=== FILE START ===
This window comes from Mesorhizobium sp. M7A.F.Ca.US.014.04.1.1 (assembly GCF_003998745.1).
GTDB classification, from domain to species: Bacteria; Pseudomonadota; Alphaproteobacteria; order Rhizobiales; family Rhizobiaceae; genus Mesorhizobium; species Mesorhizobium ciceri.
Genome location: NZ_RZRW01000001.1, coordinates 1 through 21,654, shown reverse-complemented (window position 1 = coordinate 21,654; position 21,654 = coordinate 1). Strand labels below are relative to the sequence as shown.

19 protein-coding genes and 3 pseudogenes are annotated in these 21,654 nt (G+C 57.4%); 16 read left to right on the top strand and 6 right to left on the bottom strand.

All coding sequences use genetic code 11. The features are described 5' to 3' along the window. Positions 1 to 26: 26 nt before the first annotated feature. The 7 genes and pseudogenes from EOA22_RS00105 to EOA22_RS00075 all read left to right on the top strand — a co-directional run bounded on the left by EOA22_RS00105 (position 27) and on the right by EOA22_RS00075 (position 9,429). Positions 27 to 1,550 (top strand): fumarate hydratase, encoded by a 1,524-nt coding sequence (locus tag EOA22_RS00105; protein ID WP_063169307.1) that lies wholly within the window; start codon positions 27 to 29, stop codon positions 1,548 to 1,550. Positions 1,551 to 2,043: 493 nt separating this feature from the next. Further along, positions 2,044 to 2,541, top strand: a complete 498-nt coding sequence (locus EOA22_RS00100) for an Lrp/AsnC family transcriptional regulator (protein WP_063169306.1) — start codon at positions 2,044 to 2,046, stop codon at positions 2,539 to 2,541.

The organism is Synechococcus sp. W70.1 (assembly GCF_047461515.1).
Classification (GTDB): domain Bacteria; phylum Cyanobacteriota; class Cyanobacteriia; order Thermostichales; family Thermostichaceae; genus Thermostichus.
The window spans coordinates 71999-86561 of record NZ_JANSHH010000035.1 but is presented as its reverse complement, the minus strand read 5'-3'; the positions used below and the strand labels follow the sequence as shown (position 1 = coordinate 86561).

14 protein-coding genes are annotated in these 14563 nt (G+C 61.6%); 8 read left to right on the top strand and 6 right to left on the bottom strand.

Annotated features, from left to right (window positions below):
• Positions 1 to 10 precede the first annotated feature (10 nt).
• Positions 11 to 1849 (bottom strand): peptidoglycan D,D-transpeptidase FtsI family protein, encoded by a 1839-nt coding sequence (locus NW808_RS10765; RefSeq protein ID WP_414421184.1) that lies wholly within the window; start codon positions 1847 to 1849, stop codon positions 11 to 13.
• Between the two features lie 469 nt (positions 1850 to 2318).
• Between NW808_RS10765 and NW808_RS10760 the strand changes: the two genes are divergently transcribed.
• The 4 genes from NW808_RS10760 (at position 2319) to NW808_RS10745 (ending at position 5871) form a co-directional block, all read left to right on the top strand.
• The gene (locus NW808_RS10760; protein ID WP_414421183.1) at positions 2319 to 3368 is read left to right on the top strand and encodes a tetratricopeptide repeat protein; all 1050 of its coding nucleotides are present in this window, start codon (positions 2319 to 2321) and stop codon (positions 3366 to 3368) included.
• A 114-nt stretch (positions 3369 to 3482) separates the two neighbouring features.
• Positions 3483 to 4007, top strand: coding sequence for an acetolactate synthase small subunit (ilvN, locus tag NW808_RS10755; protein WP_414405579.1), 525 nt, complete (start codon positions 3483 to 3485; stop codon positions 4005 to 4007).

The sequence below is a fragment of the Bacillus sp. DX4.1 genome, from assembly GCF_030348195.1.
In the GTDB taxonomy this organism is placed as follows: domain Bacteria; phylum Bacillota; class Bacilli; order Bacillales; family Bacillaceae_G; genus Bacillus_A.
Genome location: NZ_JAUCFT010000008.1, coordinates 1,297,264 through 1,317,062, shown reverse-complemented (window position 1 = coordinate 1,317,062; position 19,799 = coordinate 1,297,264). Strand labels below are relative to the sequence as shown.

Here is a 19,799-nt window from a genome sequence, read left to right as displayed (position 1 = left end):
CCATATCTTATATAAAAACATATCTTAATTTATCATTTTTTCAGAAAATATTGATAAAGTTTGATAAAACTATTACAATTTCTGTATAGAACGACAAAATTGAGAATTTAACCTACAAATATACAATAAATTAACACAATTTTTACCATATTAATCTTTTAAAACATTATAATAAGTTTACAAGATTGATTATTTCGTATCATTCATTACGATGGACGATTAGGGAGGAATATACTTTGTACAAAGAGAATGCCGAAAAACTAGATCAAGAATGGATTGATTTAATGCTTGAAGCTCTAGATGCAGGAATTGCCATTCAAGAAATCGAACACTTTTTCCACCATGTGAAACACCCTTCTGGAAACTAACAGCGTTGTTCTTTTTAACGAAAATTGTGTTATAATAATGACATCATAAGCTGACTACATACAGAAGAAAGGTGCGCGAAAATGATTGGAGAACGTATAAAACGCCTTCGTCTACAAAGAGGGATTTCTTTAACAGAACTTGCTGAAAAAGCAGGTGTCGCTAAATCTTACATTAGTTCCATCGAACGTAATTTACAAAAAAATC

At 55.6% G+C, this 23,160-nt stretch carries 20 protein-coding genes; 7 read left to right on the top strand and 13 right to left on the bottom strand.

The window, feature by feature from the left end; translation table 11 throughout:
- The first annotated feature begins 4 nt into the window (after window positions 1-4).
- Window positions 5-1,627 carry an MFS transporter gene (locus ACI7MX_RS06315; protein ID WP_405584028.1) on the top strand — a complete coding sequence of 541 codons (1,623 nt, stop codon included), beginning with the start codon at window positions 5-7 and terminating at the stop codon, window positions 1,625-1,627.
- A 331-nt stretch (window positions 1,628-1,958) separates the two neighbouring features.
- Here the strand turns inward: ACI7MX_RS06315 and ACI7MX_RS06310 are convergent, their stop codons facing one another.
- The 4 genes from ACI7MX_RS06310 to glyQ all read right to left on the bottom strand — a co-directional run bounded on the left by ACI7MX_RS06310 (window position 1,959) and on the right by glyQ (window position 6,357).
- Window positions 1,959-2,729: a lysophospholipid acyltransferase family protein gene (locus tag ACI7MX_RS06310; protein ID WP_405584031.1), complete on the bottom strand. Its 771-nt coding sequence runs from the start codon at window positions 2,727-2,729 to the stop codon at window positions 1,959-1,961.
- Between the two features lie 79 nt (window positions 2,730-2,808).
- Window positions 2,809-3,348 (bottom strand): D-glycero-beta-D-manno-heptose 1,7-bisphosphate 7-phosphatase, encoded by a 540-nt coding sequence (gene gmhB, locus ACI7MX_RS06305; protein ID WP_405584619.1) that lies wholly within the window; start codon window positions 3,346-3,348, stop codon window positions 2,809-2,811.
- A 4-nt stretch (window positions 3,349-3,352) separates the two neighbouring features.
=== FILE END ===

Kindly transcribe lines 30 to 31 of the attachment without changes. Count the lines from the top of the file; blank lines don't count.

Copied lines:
- The 4 genes from ACI7MX_RS06310 to glyQ all read right to left on the bottom strand — a co-directional run bounded on the left by ACI7MX_RS06310 (window position 1,959) and on the right by glyQ (window position 6,357).
- Window positions 1,959-2,729: a lysophospholipid acyltransferase family protein gene (locus tag ACI7MX_RS06310; protein ID WP_405584031.1), complete on the bottom strand. Its 771-nt coding sequence runs from the start codon at window positions 2,727-2,729 to the stop codon at window positions 1,959-1,961.